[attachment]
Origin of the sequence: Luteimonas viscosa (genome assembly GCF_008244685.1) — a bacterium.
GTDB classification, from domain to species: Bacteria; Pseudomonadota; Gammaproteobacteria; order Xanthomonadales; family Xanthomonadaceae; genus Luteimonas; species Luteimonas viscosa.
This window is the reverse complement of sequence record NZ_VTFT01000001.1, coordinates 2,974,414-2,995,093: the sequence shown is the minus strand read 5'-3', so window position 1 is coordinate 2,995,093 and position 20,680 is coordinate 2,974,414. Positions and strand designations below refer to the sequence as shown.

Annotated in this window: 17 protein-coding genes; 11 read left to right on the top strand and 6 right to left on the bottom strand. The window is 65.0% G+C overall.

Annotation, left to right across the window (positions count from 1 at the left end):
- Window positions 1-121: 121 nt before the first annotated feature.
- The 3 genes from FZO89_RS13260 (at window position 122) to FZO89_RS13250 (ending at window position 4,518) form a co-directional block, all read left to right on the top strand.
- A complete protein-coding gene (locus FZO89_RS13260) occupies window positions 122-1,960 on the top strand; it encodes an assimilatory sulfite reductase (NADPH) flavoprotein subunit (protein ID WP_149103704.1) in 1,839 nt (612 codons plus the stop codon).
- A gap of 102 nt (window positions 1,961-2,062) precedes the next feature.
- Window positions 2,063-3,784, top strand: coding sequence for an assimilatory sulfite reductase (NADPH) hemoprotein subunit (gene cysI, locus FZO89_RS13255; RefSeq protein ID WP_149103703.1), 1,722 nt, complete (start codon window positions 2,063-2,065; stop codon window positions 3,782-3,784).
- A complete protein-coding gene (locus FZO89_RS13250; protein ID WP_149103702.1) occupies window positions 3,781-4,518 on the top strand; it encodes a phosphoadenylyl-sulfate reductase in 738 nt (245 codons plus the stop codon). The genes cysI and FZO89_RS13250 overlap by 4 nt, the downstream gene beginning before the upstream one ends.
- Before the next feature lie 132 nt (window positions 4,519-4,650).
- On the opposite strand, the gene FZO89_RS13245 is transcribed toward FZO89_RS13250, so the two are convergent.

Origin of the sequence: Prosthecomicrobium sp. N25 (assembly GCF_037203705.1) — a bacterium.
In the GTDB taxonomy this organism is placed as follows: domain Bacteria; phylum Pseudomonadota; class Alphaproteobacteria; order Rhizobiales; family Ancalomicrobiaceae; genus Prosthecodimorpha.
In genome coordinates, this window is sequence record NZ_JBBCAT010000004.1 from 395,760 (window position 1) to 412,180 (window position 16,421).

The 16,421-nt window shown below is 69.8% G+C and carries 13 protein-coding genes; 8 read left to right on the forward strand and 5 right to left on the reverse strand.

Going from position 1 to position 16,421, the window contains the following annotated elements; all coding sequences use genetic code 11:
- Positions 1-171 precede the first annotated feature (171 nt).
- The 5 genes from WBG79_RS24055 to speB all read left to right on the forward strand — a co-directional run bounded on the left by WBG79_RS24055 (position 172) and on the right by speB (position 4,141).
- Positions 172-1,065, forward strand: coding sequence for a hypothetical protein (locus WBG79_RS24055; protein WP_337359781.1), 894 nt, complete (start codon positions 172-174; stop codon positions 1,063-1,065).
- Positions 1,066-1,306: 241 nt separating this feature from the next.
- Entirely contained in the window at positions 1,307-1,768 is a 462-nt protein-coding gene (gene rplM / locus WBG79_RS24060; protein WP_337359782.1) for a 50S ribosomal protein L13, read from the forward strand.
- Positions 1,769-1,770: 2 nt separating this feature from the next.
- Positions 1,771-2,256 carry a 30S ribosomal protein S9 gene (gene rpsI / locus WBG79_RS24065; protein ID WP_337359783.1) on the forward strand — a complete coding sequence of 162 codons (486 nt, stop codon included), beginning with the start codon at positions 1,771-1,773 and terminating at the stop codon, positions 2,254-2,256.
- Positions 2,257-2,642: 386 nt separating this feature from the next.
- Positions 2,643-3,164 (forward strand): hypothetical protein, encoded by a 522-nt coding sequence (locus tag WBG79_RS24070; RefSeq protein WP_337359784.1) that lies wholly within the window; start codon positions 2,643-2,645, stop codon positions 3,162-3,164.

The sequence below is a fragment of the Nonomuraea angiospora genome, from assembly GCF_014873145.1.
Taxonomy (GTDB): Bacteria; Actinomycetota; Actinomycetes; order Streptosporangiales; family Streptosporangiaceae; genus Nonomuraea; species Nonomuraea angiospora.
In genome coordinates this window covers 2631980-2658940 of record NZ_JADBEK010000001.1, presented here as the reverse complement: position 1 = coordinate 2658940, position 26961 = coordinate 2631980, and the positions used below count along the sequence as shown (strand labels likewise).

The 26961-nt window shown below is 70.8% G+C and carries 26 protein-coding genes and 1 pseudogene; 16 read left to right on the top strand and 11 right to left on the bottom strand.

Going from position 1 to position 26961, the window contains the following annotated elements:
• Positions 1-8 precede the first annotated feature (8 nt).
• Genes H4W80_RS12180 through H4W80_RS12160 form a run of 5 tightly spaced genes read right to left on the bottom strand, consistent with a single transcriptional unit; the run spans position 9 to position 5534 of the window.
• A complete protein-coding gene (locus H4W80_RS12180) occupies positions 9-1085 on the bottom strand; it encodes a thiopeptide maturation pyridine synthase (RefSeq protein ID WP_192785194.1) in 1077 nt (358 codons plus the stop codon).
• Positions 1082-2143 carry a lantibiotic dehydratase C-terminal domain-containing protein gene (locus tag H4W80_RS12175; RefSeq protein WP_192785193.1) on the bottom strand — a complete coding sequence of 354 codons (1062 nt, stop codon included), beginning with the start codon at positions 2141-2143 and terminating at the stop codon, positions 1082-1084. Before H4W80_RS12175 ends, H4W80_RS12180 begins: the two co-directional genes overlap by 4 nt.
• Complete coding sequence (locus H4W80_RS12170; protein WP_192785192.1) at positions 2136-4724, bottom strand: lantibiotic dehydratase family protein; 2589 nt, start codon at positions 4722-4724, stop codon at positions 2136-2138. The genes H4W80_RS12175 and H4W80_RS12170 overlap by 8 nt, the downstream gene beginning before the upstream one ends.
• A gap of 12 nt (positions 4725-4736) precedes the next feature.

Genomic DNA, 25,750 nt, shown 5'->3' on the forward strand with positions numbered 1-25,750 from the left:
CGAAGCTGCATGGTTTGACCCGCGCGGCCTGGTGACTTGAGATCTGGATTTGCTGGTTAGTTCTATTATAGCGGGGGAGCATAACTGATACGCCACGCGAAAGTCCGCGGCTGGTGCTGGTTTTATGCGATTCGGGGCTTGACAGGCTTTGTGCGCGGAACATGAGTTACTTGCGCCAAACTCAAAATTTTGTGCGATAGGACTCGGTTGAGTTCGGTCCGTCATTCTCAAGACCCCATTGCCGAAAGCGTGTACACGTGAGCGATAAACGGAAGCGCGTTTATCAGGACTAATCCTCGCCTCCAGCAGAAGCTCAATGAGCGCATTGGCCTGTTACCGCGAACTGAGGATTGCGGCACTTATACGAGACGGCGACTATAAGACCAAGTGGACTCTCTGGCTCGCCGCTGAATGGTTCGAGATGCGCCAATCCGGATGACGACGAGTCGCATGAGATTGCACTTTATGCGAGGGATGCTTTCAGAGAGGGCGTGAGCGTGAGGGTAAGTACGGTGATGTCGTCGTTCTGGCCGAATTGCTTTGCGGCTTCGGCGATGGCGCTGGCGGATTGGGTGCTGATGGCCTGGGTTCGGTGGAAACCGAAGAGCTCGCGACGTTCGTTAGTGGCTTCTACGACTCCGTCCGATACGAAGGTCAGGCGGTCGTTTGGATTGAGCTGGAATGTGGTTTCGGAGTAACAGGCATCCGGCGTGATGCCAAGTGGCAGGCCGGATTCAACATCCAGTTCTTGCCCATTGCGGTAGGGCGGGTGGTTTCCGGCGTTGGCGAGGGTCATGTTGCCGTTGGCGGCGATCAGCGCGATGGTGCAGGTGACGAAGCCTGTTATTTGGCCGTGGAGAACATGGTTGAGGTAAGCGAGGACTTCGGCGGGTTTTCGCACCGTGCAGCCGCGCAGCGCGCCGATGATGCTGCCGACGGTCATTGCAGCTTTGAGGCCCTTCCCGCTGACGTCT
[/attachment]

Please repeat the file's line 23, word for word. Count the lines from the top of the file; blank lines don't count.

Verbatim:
- Entirely contained in the window at positions 1,307-1,768 is a 462-nt protein-coding gene (gene rplM / locus WBG79_RS24060; protein WP_337359782.1) for a 50S ribosomal protein L13, read from the forward strand.